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Laws of Note for Religious Non Profits Enacted in 2015

New Law Streamlines Dissolution for Dormant Nonprofit Corporations in California

Approximately 150,000 nonprofit corporations are registered in California. However, many of them are dormant. If these inactive corporations fail to make routine filings with the Secretary of State (SOS) and Franchise Tax Board (FTB), they risk triggering a series of events. First, they risk losing their good standing for failing to file a simple Statement of Information. If this filing is not attended to, they will lose any tax exemption they have with the FTB. At that point minimum franchise taxes ($800), penalties and interest will begin to accrue and will continue indefinitely until the corporation dissolves. The problem, however, is that nonprofit corporations must reinstate their good standing with the SOS and FTB (including paying all accrued fees, penalties and interest) before they have the privilege of dissolving in California. Furthermore, even if they pay back taxes, interest and penalties, many dormant corporations need to reappoint boards of directors and convene meetings simply to dissolve.

Because of these powerful disincentives, many nonprofit corporations simply walk away, neither reinstating their good standing nor paying a compounding bill to the State. Predictably, the State’s system has become choked with inactive corporations with no intention of reinstating and no desire (or ability) to pay back taxes or dissolve.

Recognizing the situation a new law (AB 557), was signed into existence by Governor Brown on September 30, 2015 to help resolve the problem. The bill is in effect as of January 1, 2016. The administrative dissolution/surrender process will help clean up the State’s records by removing numerous inactive corporations.

Administrative Dissolution or Surrender. Under current California law, nonprofit corporations that have been suspended by the FTB cannot dissolve until they reinstate their good standing with the FTB. Under the new law, any domestic nonprofit corporation that has been suspended by the FTB for 48 continuous months will be “administratively dissolved” by the SOS. Likewise, any foreign nonprofit corporation qualified to do business in California whose corporate powers have been forfeited for 48 continuous months will have its qualification to do business in California “administratively surrendered.”

Before administrative dissolution or administrative surrender takes effect, the FTB will notify the affected corporation. While most of these notices will likely go to corporations that have no interest in being resurrected, corporations that wish to remain in existence may object to the administrative dissolution or surrender. The corporation will have 60 days to object, and another 90 days from the date of the objection to resolve all outstanding requirements with the FTB. If the corporation files no objection, or if the outstanding requirements are not met, the corporation will be administratively dissolved or will have its qualification to do business in California administratively surrendered.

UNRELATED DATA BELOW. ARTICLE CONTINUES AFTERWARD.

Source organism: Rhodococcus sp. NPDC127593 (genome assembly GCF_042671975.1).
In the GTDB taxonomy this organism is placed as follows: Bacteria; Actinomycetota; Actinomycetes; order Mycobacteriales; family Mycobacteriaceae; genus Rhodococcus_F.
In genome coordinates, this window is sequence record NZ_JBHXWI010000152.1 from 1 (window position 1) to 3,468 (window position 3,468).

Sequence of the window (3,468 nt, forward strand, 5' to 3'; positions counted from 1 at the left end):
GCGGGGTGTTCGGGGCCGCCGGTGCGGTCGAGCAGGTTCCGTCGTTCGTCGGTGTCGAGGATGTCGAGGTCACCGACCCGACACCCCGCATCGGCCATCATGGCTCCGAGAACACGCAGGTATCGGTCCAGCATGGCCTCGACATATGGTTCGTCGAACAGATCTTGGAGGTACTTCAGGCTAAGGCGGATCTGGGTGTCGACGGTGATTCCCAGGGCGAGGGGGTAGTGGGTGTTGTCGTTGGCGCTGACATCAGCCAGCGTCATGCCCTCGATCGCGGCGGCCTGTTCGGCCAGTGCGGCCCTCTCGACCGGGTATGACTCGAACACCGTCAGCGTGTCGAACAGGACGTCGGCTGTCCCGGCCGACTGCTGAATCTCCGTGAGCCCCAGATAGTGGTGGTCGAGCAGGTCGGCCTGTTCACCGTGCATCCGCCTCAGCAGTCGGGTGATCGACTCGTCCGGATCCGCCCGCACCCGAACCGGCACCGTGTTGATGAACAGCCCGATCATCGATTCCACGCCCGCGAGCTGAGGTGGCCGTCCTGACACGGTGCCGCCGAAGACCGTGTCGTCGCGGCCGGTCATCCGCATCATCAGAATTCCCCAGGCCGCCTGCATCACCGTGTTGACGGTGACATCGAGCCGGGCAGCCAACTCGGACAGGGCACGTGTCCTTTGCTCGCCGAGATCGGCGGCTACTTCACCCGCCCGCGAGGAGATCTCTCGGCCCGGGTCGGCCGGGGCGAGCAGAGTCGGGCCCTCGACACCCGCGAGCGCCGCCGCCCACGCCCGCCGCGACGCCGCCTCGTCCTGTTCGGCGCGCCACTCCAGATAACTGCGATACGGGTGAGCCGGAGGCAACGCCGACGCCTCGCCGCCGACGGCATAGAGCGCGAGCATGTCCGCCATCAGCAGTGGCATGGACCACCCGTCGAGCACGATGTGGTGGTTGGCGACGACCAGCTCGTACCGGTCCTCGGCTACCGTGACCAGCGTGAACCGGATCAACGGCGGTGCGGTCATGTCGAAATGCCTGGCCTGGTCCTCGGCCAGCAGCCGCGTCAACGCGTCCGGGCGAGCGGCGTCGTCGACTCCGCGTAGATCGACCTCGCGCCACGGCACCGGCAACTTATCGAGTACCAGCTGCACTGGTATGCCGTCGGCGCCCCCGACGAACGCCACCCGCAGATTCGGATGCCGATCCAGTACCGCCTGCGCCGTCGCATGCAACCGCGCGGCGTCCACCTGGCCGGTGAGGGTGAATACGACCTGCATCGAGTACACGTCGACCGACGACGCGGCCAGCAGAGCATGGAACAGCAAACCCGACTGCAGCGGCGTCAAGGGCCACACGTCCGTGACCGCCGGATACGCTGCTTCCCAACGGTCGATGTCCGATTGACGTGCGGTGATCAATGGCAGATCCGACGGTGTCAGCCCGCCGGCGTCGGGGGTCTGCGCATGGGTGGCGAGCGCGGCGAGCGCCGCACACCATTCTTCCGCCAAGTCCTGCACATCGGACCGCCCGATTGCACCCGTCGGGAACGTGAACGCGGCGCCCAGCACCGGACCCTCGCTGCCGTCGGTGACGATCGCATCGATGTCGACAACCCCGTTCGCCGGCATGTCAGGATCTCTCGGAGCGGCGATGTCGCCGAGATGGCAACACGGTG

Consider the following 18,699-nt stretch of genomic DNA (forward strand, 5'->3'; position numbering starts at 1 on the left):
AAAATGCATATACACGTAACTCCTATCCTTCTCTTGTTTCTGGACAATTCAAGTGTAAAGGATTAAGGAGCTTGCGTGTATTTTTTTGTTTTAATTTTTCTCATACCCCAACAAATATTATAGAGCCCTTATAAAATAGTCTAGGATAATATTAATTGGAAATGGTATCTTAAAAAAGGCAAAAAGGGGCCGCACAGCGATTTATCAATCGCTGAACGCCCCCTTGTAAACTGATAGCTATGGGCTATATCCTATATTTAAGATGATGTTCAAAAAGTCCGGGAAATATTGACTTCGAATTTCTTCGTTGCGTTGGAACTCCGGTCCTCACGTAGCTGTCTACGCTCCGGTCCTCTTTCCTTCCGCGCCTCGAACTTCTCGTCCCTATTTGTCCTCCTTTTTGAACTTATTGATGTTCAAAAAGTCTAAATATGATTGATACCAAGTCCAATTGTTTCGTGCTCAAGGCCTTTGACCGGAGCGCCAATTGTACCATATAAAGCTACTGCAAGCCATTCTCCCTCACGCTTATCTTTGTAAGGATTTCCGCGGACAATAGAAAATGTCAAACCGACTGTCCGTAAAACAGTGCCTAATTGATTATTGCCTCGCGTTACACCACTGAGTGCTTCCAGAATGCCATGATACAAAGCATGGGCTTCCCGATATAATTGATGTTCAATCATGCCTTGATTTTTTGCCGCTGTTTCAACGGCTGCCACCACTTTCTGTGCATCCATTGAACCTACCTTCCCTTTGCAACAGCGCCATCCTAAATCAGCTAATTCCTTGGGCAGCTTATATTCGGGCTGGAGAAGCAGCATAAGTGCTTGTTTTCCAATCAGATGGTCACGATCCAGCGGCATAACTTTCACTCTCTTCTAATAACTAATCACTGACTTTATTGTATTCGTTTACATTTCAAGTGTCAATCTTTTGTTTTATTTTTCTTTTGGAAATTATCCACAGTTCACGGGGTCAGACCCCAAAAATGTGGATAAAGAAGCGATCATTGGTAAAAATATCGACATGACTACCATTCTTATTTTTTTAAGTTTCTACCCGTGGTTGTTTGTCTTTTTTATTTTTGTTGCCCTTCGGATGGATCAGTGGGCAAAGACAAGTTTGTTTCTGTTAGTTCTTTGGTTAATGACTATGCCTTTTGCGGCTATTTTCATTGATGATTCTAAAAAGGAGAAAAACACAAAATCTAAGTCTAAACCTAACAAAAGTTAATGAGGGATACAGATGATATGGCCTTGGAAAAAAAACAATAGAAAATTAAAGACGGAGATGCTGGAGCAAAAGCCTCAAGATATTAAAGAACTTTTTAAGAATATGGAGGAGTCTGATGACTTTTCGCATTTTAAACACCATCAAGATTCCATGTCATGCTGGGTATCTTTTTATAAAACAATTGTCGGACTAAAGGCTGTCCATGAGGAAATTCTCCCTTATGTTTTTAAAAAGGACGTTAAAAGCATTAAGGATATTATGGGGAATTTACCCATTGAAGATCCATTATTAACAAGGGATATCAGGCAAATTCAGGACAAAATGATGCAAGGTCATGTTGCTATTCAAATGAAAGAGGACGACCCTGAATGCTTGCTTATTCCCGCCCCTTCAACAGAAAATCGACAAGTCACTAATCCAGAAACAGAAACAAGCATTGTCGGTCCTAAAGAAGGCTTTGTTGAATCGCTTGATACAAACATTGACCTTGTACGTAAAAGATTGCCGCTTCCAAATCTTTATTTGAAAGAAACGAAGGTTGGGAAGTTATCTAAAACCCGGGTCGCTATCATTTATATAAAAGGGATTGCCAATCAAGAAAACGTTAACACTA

Tax Amnesty. Upon administrative dissolution or surrender, the nonprofit corporation’s liabilities for qualified taxes, interest, and penalties will be abated. Qualified taxes includes any minimum franchise tax that might be due, but does not include taxes imposed on an organization’s unrelated business taxable income. Qualified penalties include those assessed for failure to file a Statement of Information with the SOS. (Caution: this bill will not discharge a nonprofit corporations’ liabilities to creditors other than the FTB).

Short-Form Dissolution. AB 557 will also allow nonprofit corporations to enjoy a benefit already available to their for-profit counterparts. California law requires both nonprofit and for-profit corporations to file a Certificate of Dissolution with the SOS when they seek to dissolve; however, in lieu of this certificate, for-profit corporations that meet certain requirements may file a Short-Form Certificate of Dissolution within 12 months of filing their initial articles of incorporation. AB 557 will make this option available to nonprofit corporations, as well, but the filing period will be 24 months from the date of initial filing. This period will give nonprofit corporations a reasonable time to determine that a new corporation does not really need to exist.

Abatement of Taxes, Interest, and Penalties upon Loss of Exemption. Under AB 557, nonprofit corporations that had their state or federal tax exempt status revoked, or that never did business in California, may request an abatement of unpaid qualified taxes, interest, and penalties for taxable years in which they did no business. “Doing business” is defined as “engaging in any transaction for the purpose of financial or pecuniary gain or profit.” To take advantage of this abatement, the corporation must (1) show that it has ceased all business operations; and (2) dissolve within 12 months from the date of filing the request for abatement.

Housecleaning Time? If you have any corporations currently not operating, AB 557 now offers a way to simply and efficiently relieve the corporation of any accruing taxes and shut them down.

If you have any questions or would like to discuss your specific tax needs, we recommend you contact your organizations’ CPA or tax professionals. If you do not have a tax professional you can contact CMA at [email protected] or 408-568-0649 and we would be happy to answer any questions we can and then assist you in finding a qualified professional in your area to assist you.

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